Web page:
To Go To Togo
Morocco, Mauritania, Senegal… and then what? Until Nouakchott (Mauritania’s capital city, built out of nothing 50 years ago), we don’t know. We know that we have to be in Togo before Guillaume’s birthday on 5 October 2012, and that we want to pass through Cote d’Ivoire to visit a relative. The rest of what happens between Senegal and Togo depends on time, country situations, and visas.
Each arrival in a capital city involves searching out information and embassies in order to smooth the road ahead. West Africa is a collection of many countries, some very small, some within others, most with a complex web of borders and passable roads, and every country with its own visa. Confusingly, each visa issuance point also has its own price and procedure. Visas make the journey complicated. Can we get a visa? How long will we be allowed to stay? When will it start running? How long will it take to process? And (the often painful question) how much will it cost?
After about a week in remote areas, our arrival in Nouakchott sees us checking into a comfortable guesthouse (with wifi) and entering marathon internet search mode. On the side, we have our calendar to count the days, ensure that we arrive in cities with embassies on weekdays, and plan our itinerary. We learn that out of the countries that interest us, there is diplomatic representation in Nouakchott for Mali and Cote d’Ivoire. It may be possible to get a visa for Mali, but sadly, the country is still suffering through its tragedy. Given the impossibility of visiting Mali at the moment, we will have to go elsewhere. We have enough days before October to travel through the myriad of countries on the coast.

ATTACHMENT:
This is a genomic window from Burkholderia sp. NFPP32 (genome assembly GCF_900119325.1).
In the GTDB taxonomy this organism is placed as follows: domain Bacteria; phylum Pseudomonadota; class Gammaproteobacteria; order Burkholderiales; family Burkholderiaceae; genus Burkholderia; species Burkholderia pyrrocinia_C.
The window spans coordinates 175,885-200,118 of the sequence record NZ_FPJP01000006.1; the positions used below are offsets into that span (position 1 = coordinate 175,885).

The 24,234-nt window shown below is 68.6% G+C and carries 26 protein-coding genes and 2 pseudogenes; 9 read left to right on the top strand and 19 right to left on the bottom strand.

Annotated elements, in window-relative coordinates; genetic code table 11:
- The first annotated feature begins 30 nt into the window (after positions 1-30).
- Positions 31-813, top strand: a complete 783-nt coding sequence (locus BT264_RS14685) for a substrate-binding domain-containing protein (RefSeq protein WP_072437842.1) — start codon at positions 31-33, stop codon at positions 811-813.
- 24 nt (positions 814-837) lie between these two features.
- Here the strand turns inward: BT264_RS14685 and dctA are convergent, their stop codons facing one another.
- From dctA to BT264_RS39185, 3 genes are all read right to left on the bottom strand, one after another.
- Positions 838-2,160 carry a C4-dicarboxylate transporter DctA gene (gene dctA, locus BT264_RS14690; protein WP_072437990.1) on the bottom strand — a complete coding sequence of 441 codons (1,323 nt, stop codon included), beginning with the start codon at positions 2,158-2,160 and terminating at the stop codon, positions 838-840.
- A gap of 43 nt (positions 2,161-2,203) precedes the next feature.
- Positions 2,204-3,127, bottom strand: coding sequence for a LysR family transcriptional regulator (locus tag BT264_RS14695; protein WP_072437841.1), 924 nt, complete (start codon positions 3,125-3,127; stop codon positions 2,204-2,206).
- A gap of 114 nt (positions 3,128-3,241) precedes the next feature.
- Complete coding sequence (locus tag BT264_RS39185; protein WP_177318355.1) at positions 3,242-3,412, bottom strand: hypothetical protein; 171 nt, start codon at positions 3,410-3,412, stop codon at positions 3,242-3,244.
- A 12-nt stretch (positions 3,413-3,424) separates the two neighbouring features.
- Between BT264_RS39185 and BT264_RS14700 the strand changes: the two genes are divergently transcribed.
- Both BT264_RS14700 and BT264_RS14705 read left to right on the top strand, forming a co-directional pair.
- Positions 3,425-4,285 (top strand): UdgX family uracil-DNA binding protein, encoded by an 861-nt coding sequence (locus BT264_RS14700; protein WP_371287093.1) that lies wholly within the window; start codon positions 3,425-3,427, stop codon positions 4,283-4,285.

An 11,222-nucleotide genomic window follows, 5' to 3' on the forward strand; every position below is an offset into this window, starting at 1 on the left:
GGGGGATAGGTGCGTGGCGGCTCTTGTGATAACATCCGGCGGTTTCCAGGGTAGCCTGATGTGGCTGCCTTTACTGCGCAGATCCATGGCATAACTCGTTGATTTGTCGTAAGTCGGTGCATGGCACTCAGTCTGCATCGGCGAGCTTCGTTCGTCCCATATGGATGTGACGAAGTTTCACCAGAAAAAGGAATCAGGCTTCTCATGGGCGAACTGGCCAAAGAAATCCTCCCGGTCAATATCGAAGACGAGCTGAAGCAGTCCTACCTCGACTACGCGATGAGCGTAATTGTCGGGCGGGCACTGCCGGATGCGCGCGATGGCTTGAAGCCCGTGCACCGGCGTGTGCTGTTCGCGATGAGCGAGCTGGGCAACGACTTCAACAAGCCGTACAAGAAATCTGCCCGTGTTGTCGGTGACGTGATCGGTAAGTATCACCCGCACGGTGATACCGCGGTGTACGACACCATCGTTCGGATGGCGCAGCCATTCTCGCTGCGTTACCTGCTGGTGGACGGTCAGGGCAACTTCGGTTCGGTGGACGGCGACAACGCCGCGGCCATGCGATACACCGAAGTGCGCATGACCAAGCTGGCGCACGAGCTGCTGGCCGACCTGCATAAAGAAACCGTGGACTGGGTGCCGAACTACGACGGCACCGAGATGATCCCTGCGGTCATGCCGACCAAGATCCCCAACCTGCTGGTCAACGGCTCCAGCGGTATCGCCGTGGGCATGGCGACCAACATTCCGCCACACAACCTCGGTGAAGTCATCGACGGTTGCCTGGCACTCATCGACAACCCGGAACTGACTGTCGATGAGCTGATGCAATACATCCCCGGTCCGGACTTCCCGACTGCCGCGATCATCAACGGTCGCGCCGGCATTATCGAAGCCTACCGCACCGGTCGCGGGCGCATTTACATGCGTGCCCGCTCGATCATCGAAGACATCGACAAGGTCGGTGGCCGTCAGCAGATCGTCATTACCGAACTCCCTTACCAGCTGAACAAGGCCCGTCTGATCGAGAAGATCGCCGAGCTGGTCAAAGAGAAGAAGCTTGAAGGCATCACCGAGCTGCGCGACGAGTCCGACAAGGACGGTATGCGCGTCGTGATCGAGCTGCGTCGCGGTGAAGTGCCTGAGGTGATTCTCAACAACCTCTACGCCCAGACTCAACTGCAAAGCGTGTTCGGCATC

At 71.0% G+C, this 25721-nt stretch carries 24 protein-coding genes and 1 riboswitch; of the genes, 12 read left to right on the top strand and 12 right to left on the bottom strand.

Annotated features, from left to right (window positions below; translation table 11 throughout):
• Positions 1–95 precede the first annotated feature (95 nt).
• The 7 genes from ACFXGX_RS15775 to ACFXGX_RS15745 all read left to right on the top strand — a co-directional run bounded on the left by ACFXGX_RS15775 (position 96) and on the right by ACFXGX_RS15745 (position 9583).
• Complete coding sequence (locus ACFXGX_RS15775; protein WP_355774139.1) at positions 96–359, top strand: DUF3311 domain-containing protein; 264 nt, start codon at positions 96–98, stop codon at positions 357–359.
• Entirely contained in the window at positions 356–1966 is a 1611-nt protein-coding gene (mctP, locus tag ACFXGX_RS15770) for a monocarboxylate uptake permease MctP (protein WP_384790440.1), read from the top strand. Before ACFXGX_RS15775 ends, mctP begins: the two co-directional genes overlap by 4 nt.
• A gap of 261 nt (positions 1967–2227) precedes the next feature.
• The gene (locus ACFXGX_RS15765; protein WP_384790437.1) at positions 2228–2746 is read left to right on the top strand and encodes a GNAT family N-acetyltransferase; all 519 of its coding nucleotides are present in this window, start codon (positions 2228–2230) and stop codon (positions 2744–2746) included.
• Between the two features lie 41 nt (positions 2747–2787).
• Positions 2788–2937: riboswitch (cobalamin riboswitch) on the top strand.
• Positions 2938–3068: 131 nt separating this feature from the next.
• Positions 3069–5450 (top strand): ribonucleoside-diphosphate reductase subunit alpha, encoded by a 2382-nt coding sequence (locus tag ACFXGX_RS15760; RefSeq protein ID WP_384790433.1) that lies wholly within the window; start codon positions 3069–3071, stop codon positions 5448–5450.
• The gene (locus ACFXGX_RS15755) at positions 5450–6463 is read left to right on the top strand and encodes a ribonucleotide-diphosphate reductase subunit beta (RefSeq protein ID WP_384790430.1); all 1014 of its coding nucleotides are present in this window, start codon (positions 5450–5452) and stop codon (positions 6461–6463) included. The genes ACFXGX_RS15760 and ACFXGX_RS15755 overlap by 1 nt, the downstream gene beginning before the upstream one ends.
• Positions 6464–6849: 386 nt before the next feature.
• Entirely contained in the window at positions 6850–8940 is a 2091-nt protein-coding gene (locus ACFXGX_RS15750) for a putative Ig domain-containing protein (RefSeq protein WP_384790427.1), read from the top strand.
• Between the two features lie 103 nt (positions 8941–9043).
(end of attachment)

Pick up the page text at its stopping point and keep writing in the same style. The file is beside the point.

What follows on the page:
We read up and learn that visas are available for Guinea-Bissau in Ziguinchor, for Guinea in Bissau, for Sierra Leone in Dakar or through an online agency, for Liberia in Freetown, and for Ghana and Togo in Abidjan. We also keep a precious nugget of information in the back of our minds: we have heard, in Kampala from a Dutch cyclist, that it is surprisingly inexpensive and quick to get the usually difficult Nigeria visa in Bissau.
The next day, we visit the honourary consul of Cote d’Ivoire – who, to our delight, issues us 3-month visas on the spot. Toward evening, we make a trip out to the fish market on the edge of the city. The colourful pirogues and ocean spray bring back memories of the West African coast. In a sense, we are heading toward home.
Thus, the road to Togo gradually becomes clear: Morocco – Mauritania – Senegal – Guinea Bissau – Guinea – Sierra Leone – Liberia – Cote d’Ivoire – Ghana – Togo. The road thereafter, to our ultimate destination of South Africa, we’ll plan later.
Seven countries in six weeks. Here we go!